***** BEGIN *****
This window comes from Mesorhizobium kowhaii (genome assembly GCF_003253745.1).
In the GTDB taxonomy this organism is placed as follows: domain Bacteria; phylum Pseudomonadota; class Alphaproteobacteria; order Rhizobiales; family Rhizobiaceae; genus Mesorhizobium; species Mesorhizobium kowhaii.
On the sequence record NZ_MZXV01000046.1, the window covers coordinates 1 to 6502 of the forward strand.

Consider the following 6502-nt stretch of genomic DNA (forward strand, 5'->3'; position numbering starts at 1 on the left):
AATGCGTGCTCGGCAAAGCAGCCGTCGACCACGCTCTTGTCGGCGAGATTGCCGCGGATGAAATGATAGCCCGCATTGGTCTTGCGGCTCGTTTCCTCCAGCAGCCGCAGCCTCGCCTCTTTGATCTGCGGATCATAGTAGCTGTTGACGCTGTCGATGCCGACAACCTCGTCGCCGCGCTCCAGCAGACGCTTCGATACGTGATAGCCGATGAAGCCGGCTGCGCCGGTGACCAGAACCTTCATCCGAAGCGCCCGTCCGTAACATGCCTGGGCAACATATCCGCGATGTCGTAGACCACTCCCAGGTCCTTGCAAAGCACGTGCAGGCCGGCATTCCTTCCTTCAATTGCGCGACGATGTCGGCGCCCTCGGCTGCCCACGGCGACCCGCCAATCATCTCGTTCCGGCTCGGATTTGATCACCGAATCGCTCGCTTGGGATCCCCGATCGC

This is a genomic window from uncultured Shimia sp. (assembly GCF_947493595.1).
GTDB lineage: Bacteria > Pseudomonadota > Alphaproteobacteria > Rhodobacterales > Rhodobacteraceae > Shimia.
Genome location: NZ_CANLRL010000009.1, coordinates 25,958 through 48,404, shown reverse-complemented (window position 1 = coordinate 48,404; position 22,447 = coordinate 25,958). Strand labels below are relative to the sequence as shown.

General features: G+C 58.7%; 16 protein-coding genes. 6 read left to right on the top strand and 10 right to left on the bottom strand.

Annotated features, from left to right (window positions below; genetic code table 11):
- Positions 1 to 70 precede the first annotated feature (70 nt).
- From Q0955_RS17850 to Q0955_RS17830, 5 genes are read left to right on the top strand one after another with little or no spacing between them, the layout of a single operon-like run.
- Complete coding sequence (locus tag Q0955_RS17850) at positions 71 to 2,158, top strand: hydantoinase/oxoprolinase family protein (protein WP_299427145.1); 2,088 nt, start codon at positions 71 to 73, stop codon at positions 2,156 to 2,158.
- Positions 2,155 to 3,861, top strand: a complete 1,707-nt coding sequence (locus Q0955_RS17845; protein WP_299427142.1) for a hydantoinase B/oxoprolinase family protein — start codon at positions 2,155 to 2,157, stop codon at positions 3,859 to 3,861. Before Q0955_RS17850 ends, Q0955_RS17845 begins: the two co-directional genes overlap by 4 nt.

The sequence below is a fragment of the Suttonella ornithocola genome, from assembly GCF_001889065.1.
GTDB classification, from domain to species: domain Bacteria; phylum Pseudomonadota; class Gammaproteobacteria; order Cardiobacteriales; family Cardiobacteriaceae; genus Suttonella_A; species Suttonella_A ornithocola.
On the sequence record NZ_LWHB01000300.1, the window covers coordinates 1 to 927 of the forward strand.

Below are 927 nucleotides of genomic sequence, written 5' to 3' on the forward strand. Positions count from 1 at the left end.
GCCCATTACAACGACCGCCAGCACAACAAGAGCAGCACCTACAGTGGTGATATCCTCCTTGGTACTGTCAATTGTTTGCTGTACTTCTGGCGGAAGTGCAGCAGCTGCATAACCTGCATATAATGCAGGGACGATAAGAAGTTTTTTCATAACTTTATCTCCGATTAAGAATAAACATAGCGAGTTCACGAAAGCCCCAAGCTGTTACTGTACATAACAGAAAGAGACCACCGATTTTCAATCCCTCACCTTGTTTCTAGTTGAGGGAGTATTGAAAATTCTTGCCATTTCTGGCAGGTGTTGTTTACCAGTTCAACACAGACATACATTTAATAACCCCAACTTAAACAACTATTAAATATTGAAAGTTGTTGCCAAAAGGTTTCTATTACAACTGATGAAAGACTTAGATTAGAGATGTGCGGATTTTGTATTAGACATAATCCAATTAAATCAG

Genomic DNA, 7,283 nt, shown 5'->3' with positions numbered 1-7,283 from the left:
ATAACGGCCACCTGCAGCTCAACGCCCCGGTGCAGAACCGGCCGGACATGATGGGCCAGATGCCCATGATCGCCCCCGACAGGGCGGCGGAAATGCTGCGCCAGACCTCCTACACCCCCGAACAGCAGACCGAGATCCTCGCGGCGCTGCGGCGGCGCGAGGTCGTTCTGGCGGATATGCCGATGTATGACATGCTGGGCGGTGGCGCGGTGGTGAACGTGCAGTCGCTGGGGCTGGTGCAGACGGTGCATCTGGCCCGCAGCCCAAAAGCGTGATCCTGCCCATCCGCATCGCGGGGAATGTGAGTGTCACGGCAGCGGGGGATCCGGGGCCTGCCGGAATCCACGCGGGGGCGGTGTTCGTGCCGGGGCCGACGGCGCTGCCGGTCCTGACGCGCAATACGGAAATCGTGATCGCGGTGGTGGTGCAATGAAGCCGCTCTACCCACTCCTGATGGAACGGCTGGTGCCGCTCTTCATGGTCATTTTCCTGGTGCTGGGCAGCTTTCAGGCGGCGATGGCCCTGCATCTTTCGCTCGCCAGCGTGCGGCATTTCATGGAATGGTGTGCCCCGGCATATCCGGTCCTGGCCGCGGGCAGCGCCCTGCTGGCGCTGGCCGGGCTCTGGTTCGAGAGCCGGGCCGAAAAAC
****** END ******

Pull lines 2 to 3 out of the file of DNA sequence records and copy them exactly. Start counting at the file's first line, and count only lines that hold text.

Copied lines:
In the GTDB taxonomy this organism is placed as follows: domain Bacteria; phylum Pseudomonadota; class Alphaproteobacteria; order Rhizobiales; family Rhizobiaceae; genus Mesorhizobium; species Mesorhizobium kowhaii.
On the sequence record NZ_MZXV01000046.1, the window covers coordinates 1 to 6502 of the forward strand.